Log in Sign up
FREE SHIPPING on orders of 3 or more plants, any combo - automatically applied at checkout.

We're helpful! Reach us at 706-705-2094 with questions.
{[{jc.cart.data.item_count}]} product products
There are no products in your cart!
{[{ item.product_title }]}
{[{ item.variant_title }]}
{[{ item.price }]}
{[{ item.original_price }]}
{[{ jc.cart.data.total_price }]}
Sale Itea virginica 'Henry's Garnet' (Virginia sweetspire)

Itea virginica 'Henry's Garnet' (Virginia sweetspire)

Next available Monday or Tuesday

Unavailable Available Only few left Out of Stock Pre-order
Deciduous shrub

Henry's Garnet Virginia sweetspire is one of my favorite "naturalistic" shrubs because it has multi-season interest and wears well in innumerable garden styles.

In spring, the 6" long, white pendulous flowers dangle all over the shrub like a designer who loves tassels and fringe. Then it looks well-dressed all summer with arching branches and green leaves; wrapping it up with outstanding burgundy attire in the autumn.

Have you noticed that the winter-bare arching red stems add winter interest? I have and used that feature to advantage. At my old house in town, I planted Henry's Garnet right next to a yellow-painted curb - this sweetspire colonized the area and the red stems popped out against that yellow, the pine-straw, and the dwarf evergreen backdrop. (I did add loads of compost to that curb-side bed, so this woodland/waterway native was, indeed, very happy with the soils.)

Regarding gardens uses, its fits in as well in a naturalistic shrub/woods setting, or along a body of water, or dotted along a dry creek bed, as it does when colonizing a modern suburban home or a grand sweeping estate yard, as it fit in colonizing my curbside downtown. Which is to say, very well.

We do like a good awards ceremony, so here's a badge on Henry Garnet's chest: it received a Gold Medal from the Pennsylvania Horticulture Society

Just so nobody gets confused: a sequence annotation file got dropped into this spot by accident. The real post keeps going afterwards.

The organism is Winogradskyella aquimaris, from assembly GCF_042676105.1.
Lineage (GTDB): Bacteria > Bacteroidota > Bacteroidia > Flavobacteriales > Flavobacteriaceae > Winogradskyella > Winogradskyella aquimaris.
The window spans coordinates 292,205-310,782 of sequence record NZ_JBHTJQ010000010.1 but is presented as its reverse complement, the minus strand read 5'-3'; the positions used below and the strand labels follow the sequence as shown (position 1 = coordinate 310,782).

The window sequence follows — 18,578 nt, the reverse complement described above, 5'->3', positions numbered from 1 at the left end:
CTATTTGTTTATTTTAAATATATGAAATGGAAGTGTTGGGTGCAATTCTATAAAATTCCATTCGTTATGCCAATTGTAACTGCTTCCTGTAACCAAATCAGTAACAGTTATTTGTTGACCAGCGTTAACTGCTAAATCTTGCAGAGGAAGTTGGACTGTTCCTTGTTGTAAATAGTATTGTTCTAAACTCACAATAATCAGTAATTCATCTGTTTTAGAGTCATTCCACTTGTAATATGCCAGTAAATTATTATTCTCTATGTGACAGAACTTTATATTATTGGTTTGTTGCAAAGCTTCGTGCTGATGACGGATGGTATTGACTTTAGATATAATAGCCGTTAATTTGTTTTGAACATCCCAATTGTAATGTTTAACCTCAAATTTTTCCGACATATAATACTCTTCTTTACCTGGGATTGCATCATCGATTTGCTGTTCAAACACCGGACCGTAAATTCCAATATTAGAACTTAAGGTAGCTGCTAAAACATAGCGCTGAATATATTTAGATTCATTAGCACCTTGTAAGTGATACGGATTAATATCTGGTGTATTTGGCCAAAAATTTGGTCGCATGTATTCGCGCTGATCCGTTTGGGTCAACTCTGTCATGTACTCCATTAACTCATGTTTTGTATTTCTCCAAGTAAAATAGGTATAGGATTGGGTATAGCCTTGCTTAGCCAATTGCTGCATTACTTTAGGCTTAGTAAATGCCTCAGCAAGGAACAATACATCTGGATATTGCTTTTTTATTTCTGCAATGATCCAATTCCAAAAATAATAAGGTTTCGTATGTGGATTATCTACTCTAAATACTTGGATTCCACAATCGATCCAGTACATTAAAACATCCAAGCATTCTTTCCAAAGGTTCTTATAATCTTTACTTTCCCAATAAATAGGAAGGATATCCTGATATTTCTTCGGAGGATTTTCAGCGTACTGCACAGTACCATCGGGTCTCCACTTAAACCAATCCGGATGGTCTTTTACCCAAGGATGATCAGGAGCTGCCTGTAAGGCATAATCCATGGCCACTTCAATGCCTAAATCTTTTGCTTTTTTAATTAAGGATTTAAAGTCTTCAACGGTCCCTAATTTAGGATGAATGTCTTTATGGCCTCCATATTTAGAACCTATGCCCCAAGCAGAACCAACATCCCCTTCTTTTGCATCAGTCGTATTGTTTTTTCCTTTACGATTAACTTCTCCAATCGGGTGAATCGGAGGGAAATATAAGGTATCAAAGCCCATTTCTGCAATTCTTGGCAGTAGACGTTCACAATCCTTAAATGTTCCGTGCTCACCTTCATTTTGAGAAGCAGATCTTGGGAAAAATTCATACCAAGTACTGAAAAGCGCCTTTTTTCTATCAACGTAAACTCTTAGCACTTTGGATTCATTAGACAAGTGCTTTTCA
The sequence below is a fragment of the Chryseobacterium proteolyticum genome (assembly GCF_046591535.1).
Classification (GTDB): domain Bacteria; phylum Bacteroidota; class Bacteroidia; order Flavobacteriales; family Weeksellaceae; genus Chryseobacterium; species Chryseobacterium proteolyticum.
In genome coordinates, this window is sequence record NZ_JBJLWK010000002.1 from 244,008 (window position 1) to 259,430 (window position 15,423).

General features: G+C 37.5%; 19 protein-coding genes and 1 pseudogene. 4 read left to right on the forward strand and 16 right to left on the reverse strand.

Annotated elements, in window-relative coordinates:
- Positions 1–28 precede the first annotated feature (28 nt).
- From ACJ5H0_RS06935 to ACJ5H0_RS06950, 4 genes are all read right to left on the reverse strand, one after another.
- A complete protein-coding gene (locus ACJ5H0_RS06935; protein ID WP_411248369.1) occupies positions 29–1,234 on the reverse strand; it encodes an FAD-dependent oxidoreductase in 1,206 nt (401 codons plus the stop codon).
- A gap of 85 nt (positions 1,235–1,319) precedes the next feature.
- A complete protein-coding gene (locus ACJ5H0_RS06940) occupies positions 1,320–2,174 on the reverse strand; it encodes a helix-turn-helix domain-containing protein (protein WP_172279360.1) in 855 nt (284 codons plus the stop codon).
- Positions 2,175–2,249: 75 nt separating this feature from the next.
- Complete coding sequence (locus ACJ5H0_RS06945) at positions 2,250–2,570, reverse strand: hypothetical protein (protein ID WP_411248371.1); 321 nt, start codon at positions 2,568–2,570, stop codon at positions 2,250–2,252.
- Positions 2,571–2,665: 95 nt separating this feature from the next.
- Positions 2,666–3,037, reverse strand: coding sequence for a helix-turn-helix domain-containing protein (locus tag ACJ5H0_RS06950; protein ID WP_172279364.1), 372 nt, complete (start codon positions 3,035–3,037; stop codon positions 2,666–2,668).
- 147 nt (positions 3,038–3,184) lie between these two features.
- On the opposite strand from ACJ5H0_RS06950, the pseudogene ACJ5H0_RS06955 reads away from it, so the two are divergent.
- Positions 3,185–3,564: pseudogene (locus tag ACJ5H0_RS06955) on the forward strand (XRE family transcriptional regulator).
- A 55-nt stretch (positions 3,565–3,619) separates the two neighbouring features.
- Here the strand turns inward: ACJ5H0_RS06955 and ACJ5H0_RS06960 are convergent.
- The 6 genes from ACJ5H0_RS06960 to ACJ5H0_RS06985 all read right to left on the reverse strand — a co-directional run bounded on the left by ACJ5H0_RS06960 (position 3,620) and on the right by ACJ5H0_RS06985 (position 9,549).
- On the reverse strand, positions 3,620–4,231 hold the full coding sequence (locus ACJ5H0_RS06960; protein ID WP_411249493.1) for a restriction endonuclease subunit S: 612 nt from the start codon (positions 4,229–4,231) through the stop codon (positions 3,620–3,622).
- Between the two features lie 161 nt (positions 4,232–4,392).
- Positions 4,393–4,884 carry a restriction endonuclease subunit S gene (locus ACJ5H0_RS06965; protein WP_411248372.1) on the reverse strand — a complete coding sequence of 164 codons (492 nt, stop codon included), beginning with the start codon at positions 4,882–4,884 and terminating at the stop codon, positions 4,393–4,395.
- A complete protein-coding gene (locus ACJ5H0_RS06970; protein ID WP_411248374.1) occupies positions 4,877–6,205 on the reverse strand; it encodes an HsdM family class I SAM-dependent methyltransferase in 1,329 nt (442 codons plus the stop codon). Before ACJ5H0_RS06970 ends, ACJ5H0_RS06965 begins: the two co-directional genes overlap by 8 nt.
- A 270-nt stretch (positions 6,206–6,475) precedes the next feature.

More will be available this fall 2019. 🌱 Please check back or email us to be put on the wait list.

  • preference is for moist soils so this is a great plant for low spots, ditches, next to ornamental ponds and bogs, downspouts, and for stabilizing runoff areas
  • a native colonizer that will gently fill in an area
colonizer, fragrant flowers, pollinator plant
Common Name
Henry's Garnet Virginia sweetspire, Virginia-willow
Other Names
USDA Hardiness Zones
flowering shrub, deciduous
Growth Rate
Flower Color
Showy Flower?
Flower Season
Leaf Colors
  • Spring: green
  • Summer: medium green
  • Fall: burgundy
Fall Leaf Color Quality
Native to USA?
Native To
Eastern US
Soil Moisture Requirements
average garden, moist or wet soils (it grows streamside in the wild)
Soil pH Requirements
acid to neutral
Light Requirements
sun, part shade, shade
To Make It Thrive
Sweetspires prefer acid soils; avoid high pH (alkaline) conditions or chlorosis and general decline will cause you disappointment. This species prefers moist/wet soils (streamsides are its native habitat), however, Love Child is more drought tolerant than expected - it is commonly planted in neighborhoods with compacted soils and no supplemental water source - in such situations it does okay, but looks tired by the end of summer. It will do better with with supplemental irrigation. In modern landscapes, with these back-filled soils that are low in organic matter, work compost into the soils and your Love Child will be happier. Be especially sure to mulch it to help keep the soil moist. It does love the acidity of our back-filled soils, so you're all set there!
Plant Patent
My shrub has turned yellow, what's wrong?
Run a soil test and to determine if the soil is too alkaline (high pH). Chlorosis develops in alkaline soils. Correct the pH using an acidifying product from your local garden center. Fertilize it at the same time with a balanced fertilizer, such as 10-10-10. This problem can be corrected, but you may want to run a soil test and act accordingly (fertilize) for a few years to keep on top of it.

Recently Viewed Plants